• Cognitive-behavioral therapy. This helps patients recognize, avoid, and cope with the situations in which they’re most likely to use alcohol or drugs.
  • Contingency management. Positive reinforcement is encouraged, such as providing rewards or privileges for remaining substance free, for attending and participating in counseling sessions, or for taking treatment medications as prescribed.
  • Motivational enhancement therapy.  This type of therapy uses strategies to make the most of people’s readiness to change their behavior and enter treatment.
  • Twelve-step facilitation (TSF).  Typically delivered in 12 weekly sessions, this helps to prepare people to become engaged in 12-step mutual support programs. 12-step programs, like Alcoholic Anonymous, are not medical treatments, but provide social and complementary support to those treatments. TSF follows the 12-step themes of acceptance, surrender, and active involvement in recovery.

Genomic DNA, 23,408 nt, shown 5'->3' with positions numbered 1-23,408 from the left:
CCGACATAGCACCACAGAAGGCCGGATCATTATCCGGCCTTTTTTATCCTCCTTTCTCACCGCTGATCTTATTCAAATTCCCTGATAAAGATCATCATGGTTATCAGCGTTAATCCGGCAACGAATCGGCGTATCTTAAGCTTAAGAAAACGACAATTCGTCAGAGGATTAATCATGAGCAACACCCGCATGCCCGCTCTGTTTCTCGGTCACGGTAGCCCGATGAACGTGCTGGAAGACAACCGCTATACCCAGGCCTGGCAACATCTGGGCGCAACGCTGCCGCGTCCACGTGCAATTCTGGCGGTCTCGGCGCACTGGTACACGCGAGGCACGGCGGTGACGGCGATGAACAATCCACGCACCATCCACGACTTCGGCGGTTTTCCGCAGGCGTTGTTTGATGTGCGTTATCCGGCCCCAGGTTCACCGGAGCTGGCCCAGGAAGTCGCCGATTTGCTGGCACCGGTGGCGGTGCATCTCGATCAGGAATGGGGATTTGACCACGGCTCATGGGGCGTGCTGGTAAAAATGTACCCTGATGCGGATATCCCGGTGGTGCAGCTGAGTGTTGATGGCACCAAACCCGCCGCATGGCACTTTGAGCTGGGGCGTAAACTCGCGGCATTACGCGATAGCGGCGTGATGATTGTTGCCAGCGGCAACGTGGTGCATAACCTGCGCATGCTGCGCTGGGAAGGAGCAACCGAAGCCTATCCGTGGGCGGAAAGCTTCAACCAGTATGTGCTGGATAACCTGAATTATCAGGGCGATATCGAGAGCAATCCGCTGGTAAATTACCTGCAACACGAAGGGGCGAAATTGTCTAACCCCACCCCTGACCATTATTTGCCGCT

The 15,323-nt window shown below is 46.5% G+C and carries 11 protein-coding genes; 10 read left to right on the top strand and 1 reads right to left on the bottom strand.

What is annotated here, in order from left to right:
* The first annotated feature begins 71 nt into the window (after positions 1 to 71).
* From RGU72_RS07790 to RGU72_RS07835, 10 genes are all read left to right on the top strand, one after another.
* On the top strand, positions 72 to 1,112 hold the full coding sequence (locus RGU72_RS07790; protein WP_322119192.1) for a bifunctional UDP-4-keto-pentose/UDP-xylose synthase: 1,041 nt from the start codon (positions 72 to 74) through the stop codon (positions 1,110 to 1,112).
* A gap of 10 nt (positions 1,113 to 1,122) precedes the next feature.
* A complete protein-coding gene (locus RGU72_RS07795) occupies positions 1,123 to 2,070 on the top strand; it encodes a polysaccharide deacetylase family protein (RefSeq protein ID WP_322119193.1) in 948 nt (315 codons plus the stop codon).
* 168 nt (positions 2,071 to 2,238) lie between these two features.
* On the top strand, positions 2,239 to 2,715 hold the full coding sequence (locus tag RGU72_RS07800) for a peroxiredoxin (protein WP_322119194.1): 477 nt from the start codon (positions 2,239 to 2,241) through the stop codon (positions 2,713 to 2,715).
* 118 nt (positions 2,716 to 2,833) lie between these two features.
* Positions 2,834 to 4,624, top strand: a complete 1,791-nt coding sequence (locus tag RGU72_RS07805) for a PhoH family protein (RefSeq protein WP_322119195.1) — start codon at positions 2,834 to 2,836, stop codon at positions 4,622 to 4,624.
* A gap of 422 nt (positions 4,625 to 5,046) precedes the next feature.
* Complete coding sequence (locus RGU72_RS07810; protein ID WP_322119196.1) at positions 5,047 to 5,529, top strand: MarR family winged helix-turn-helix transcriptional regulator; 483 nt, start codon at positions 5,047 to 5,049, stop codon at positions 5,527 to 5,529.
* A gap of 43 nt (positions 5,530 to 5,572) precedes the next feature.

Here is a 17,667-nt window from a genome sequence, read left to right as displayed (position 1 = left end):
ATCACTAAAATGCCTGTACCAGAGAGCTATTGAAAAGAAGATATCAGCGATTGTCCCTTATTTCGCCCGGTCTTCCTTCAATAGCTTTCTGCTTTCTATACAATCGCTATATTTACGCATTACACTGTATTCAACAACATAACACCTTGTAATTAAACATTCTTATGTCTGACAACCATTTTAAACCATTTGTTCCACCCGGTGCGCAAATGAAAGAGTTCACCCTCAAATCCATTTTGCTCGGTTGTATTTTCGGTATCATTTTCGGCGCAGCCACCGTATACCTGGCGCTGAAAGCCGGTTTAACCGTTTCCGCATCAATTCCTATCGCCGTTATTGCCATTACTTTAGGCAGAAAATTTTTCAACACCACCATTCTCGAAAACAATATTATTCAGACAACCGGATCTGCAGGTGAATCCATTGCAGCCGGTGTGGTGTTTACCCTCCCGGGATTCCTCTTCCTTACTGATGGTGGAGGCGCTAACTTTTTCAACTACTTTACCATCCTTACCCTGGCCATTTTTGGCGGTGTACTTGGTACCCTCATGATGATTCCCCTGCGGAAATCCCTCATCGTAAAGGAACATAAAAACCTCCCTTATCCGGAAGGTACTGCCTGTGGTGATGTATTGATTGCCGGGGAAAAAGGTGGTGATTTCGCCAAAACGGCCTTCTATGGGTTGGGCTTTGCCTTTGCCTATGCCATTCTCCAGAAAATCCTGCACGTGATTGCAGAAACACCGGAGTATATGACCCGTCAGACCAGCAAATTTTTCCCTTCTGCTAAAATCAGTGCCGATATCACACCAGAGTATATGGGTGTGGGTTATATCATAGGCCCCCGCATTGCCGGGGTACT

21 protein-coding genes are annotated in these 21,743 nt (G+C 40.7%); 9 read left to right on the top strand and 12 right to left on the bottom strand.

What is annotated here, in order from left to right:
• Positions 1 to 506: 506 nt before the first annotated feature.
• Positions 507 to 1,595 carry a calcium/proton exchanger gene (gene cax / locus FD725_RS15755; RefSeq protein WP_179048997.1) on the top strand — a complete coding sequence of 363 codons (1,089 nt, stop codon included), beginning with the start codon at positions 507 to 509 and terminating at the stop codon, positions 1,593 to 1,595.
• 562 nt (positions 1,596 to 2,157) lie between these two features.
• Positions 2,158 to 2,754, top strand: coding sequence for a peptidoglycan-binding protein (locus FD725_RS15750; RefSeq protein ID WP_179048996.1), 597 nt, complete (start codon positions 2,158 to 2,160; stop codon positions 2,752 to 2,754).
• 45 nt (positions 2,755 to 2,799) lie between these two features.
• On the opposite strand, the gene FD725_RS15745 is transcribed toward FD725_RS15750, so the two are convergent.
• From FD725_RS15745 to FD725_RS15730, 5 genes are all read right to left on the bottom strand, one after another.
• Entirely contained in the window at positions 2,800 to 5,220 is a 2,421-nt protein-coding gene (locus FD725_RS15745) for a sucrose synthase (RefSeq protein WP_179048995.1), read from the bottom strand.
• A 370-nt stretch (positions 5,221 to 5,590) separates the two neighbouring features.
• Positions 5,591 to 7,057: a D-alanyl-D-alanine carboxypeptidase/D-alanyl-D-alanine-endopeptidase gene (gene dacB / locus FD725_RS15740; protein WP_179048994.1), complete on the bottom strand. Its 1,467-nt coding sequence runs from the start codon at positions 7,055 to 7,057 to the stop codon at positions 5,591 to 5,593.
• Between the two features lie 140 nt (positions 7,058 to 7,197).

Furthermore, it’s important to remember you are not alone, about half of people who seek treatment for substance abuse experience a relapse. 7 Re-entering a treatment program can help you to again stop using alcohol and reduce the risk of future relapses.7,8

Sources

  1. Zgierska, A. and Burzinski, C.A. (2020, September 17). Reducing Relapse Risk.
  2. National Institute on Drug Abuse. (2020, June 3). How effective is drug addiction treatment?.
  3. American Psychiatric Association. (2013). Diagnostic and statistical manual of mental disorders (5th ed.).
  4. National Institute on Drug Abuse. (2020, July 10). Treatment and Recovery.
  5. Melemis S. M. (2015). Relapse Prevention and the Five Rules of Recovery. The Yale journal of biology and medicine, 88(3), 325–332.
  6. Larimer, M., Marlatt, A., & Palmer, R. (1999). Relapse Prevention.National Institute of Alcohol Abuse and Alcoholism, niaa.nih.gov. Vo. 23, No. 2. p. 151.
  7. National Institute on Drug Abuse. Drugs, Brains, and Behavior: The Science of Addiction Treatment and Recovery.
  8. Mohammadpoorasl, A., Fakhari, A., Akbari, H., Karimi, F., Arshadi Bostanabad, M., Rostami, F., & Hajizadeh, M. (2012). Addiction relapse and its predictors: A prospective studyJournal of Addiction Research & Therapy3(1), 1–3.